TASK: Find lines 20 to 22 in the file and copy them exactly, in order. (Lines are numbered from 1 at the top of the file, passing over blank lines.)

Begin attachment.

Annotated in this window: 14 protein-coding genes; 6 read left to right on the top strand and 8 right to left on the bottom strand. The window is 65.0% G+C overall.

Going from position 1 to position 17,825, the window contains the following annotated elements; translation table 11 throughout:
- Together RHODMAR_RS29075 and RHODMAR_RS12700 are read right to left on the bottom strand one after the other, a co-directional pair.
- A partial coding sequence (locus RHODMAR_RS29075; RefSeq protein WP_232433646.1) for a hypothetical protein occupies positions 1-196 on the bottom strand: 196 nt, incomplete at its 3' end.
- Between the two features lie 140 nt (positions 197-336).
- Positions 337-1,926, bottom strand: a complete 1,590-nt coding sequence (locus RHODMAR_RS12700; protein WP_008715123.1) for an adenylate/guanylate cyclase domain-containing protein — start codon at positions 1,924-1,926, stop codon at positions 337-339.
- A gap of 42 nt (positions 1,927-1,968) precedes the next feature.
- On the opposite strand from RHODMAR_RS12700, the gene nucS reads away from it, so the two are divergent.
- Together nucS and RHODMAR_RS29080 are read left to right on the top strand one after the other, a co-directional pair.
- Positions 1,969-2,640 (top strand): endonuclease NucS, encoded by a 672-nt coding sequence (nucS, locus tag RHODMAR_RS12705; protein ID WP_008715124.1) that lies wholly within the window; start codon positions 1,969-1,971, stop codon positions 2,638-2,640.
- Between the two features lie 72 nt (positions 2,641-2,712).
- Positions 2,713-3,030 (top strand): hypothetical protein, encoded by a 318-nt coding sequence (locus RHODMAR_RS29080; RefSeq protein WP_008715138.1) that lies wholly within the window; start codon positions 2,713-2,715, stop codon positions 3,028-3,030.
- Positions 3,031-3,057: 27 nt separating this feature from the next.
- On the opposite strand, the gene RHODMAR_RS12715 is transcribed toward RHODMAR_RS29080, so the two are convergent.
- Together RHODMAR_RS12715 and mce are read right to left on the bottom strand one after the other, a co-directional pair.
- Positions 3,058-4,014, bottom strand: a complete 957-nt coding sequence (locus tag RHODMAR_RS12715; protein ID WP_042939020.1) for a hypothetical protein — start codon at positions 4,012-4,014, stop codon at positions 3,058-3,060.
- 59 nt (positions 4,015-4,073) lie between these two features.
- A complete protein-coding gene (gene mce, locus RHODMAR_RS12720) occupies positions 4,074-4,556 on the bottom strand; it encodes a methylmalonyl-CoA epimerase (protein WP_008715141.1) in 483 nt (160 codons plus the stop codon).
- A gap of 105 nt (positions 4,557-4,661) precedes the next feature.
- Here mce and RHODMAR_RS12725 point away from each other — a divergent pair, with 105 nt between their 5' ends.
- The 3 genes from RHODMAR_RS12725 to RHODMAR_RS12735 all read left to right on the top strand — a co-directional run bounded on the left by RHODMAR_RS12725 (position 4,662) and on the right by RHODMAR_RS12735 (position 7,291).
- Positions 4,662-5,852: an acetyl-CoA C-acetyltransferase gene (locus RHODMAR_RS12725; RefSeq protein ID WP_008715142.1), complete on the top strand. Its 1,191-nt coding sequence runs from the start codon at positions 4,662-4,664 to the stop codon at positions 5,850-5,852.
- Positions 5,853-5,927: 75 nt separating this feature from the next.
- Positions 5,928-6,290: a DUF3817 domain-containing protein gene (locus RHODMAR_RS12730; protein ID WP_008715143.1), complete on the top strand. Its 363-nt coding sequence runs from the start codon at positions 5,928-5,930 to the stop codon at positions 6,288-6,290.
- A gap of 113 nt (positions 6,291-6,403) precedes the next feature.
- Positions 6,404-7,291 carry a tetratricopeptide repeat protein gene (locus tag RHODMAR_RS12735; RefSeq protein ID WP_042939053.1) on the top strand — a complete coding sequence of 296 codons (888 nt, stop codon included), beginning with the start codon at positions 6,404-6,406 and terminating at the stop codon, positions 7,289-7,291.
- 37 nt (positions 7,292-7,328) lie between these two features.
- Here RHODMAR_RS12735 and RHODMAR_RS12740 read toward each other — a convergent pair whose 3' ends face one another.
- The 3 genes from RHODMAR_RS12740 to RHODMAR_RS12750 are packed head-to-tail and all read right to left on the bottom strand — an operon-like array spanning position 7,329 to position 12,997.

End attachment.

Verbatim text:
- Here mce and RHODMAR_RS12725 point away from each other — a divergent pair, with 105 nt between their 5' ends.
- The 3 genes from RHODMAR_RS12725 to RHODMAR_RS12735 all read left to right on the top strand — a co-directional run bounded on the left by RHODMAR_RS12725 (position 4,662) and on the right by RHODMAR_RS12735 (position 7,291).
- Positions 4,662-5,852: an acetyl-CoA C-acetyltransferase gene (locus RHODMAR_RS12725; RefSeq protein ID WP_008715142.1), complete on the top strand. Its 1,191-nt coding sequence runs from the start codon at positions 4,662-4,664 to the stop codon at positions 5,850-5,852.